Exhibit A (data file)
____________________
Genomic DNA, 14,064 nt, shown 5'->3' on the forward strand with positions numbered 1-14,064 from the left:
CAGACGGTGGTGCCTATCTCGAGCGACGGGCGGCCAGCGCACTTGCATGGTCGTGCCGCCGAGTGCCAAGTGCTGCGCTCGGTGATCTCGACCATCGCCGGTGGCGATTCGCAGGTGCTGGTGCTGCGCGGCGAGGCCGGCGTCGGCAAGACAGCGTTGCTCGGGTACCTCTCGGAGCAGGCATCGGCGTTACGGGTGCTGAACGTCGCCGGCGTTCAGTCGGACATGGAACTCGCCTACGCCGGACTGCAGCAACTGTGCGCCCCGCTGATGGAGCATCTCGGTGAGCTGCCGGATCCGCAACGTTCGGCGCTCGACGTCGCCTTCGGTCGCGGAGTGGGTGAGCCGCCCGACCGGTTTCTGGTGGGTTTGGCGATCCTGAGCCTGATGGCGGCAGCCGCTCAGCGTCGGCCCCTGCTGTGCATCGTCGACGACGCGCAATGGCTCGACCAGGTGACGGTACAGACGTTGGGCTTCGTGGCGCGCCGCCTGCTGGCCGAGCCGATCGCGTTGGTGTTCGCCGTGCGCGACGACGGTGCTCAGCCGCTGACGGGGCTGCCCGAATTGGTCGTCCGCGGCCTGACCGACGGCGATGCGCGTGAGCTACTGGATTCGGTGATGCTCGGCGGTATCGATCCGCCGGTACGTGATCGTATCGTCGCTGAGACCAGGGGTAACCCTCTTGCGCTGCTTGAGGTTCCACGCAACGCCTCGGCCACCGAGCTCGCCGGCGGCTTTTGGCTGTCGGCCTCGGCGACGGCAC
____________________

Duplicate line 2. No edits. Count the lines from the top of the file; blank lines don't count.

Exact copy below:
CAGACGGTGGTGCCTATCTCGAGCGACGGGCGGCCAGCGCACTTGCATGGTCGTGCCGCCGAGTGCCAAGTGCTGCGCTCGGTGATCTCGACCATCGCCGGTGGCGATTCGCAGGTGCTGGTGCTGCGCGGCGAGGCCGGCGTCGGCAAGACAGCGTTGCTCGGGTACCTCTCGGAGCAGGCATCGGCGTTACGGGTGCTGAACGTCGCCGGCGTTCAGTCGGACATGGAACTCGCCTACGCCGGACTGCAGCAACTGTGCGCCCCGCTGATGGAGCATCTCGGTGAGCTGCCGGATCCGCAACGTTCGGCGCTCGACGTCGCCTTCGGTCGCGGAGTGGGTGAGCCGCCCGACCGGTTTCTGGTGGGTTTGGCGATCCTGAGCCTGATGGCGGCAGCCGCTCAGCGTCGGCCCCTGCTGTGCATCGTCGACGACGCGCAATGGCTCGACCAGGTGACGGTACAGACGTTGGGCTTCGTGGCGCGCCGCCTGCTGGCCGAGCCGATCGCGTTGGTGTTCGCCGTGCGCGACGACGGTGCTCAGCCGCTGACGGGGCTGCCCGAATTGGTCGTCCGCGGCCTGACCGACGGCGATGCGCGTGAGCTACTGGATTCGGTGATGCTCGGCGGTATCGATCCGCCGGTACGTGATCGTATCGTCGCTGAGACCAGGGGTAACCCTCTTGCGCTGCTTGAGGTTCCACGCAACGCCTCGGCCACCGAGCTCGCCGGCGGCTTTTGGCTGTCGGCCTCGGCGACGGCAC